Do you remember One of Us? Launched in 2012, this petition was the largest citizens’ initiative in the history of the European Union (EU) and collected nearly 2 million signatures across Europe! It was driven by civil society, dozens of associations, and thousands of volunteers worked to collect signatures across Europe. It called for a ban on European funding for programs involving the destruction of human embryos and foetuses.
Presented as an instrument to democratize the EU, the European Citizens’ Initiative (ECI) sought to bring the Union closer to the citizens. It was introduced by the Lisbon Treaty in 2007 and Regulation No 211/2011 of the European Parliament and the Council. The ECI was intended to overcome the lack of democracy in a Union which, since its origin, left the legislative initiative monopoly to the sole "bureaucratic" power of the Commission. The purpose of the ECI was to break into that monopoly and share the power of initiative with European citizens.
But, despite the political expediency of One of Us’ legislative proposal, the Commission simply refused to follow up on the One of Us initiative. The Commission certainly did not expect the greatest citizens’ initiative to be one that defended human life ...
Prior to launching its campaign, the ECI, One of Us, was examined and then admitted by registration before the Commission. Why, then, did the Commission let European citizens waste their time gathering millions of signatures if in the end the Commission was going to arbitrarily dismiss the ECI’s proposal, when it could have done so from the beginning? Such absolute power undermines the utility of the ECI by giving false hope to Europeans as the citizens’ initiative only artificially activates people’s participation in European political life without providing any means of real change.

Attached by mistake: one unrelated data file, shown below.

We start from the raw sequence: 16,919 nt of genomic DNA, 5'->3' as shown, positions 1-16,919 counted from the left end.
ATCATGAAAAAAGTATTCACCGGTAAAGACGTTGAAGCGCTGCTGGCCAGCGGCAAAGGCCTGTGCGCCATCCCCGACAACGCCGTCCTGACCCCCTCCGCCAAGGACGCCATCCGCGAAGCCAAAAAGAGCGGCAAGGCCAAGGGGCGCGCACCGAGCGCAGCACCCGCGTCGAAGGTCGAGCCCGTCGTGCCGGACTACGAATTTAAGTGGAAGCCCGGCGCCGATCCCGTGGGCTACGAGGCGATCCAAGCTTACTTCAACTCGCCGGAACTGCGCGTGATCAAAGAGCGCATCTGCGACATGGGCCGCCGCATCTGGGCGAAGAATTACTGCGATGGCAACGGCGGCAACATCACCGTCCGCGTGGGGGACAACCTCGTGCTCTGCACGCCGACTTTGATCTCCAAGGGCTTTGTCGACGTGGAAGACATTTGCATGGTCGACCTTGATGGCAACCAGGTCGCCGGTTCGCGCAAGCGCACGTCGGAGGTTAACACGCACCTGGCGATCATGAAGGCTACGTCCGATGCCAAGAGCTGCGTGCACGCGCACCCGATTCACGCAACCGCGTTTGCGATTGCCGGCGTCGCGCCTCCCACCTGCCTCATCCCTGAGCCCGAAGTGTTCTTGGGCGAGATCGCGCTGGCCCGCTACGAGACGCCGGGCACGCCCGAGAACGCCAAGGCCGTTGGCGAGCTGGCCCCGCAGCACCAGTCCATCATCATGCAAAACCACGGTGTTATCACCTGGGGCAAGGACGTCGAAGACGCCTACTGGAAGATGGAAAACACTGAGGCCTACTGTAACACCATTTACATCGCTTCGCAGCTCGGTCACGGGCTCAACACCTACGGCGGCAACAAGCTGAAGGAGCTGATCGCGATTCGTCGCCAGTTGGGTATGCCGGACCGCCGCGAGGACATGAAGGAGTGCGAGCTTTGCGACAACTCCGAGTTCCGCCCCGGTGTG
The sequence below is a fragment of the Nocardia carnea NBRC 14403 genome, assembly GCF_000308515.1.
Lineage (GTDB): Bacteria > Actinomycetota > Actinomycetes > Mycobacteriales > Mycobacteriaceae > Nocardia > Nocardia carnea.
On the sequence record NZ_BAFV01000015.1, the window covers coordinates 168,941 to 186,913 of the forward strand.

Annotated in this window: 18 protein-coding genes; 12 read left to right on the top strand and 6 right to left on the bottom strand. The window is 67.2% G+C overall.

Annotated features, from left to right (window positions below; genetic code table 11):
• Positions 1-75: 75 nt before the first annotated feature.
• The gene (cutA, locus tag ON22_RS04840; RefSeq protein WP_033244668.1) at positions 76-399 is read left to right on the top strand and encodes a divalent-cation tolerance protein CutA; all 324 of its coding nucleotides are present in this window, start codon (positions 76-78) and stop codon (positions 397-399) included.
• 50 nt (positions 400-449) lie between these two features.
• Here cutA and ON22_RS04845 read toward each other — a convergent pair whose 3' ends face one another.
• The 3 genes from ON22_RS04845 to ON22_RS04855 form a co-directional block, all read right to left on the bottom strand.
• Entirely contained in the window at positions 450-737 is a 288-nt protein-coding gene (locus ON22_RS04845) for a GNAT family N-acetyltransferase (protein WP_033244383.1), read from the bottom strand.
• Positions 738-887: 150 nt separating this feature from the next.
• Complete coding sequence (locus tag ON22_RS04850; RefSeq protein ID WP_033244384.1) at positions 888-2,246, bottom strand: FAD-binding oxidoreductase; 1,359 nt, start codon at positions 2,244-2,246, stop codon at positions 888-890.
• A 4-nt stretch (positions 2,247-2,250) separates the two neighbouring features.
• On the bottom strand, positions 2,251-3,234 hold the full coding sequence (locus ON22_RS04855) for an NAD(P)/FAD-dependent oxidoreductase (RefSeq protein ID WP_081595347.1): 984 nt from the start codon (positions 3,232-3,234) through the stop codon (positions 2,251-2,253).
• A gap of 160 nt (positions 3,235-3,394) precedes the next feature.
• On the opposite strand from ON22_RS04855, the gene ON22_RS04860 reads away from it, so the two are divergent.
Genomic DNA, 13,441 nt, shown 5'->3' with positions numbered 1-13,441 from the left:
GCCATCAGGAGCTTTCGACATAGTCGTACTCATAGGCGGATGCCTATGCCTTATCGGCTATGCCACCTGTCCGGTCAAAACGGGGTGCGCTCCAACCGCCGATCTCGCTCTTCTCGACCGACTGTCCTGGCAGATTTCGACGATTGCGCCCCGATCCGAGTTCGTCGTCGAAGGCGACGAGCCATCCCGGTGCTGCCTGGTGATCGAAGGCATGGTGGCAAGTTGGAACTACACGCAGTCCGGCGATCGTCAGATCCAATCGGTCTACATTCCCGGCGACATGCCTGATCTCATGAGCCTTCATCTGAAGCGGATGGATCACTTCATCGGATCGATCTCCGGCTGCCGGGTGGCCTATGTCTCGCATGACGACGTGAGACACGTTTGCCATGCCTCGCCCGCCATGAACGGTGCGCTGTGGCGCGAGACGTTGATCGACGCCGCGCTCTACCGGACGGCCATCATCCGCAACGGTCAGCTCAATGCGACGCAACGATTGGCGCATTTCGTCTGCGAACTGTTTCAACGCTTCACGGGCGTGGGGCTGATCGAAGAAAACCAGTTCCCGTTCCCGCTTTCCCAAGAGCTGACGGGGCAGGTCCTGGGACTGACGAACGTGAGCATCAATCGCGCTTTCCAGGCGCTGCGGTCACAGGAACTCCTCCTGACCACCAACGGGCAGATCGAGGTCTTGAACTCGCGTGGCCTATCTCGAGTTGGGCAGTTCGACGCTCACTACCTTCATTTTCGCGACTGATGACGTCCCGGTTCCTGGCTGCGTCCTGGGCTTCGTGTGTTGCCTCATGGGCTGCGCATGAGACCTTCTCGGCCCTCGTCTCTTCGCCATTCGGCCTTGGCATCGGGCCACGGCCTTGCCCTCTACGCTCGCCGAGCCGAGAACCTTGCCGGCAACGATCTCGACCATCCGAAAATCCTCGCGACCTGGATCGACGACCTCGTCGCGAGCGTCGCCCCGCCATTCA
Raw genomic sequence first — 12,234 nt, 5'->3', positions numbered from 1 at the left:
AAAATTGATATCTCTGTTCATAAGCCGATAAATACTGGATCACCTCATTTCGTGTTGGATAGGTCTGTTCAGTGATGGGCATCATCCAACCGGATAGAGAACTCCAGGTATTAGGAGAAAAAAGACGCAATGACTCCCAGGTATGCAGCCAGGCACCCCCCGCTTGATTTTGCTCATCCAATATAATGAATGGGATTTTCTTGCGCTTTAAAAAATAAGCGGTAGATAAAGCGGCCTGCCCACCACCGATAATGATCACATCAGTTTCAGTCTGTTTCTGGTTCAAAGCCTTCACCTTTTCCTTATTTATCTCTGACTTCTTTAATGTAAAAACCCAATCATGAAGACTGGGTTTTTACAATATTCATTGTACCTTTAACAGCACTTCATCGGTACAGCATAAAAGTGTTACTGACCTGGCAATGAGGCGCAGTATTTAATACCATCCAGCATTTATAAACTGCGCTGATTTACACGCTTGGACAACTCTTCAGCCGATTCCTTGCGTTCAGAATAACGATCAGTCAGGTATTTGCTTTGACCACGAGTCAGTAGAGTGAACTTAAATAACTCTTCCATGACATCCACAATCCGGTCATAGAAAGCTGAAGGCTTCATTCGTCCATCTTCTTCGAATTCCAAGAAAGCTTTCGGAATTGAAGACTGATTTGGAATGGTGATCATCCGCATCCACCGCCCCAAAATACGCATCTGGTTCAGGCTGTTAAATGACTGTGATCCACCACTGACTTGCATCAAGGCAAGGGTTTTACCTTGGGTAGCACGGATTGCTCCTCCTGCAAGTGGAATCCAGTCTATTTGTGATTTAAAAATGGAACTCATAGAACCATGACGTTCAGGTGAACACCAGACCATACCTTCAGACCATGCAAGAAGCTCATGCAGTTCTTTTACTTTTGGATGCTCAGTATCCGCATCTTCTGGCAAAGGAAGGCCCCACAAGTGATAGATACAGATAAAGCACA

One of Us challenged the Commission’s decision at the European Court of Justice. The hearing was held on 16 June 2017, and the judgment will be rendered Monday, 23 April 2018. As such, now is an important opportunity for an update on the important issues at stake in this case.
In contesting the Commission's decision before the General Court, One of Us asks the judges to make the ECI mechanism effective by recognizing that the Commission's decision is subject to judicial review. Through this case, the Court has the opportunity to democratize the European Union by ending the monopoly of legislative initiative enjoyed by the European Commission.
Here are the different positions that the General Court could adopt and the consequences that would follow:
A new alternative would then be available to the Court: if it acknowledges the decision of the Commission is challengeable, it will find it satisfactory, then dismissing One of Us on the merits, or unsatisfactory, then condemning the Commission.
Thus, ultimately, whatever the outcome of the judgment, the European Commission loses, and One of Us wins.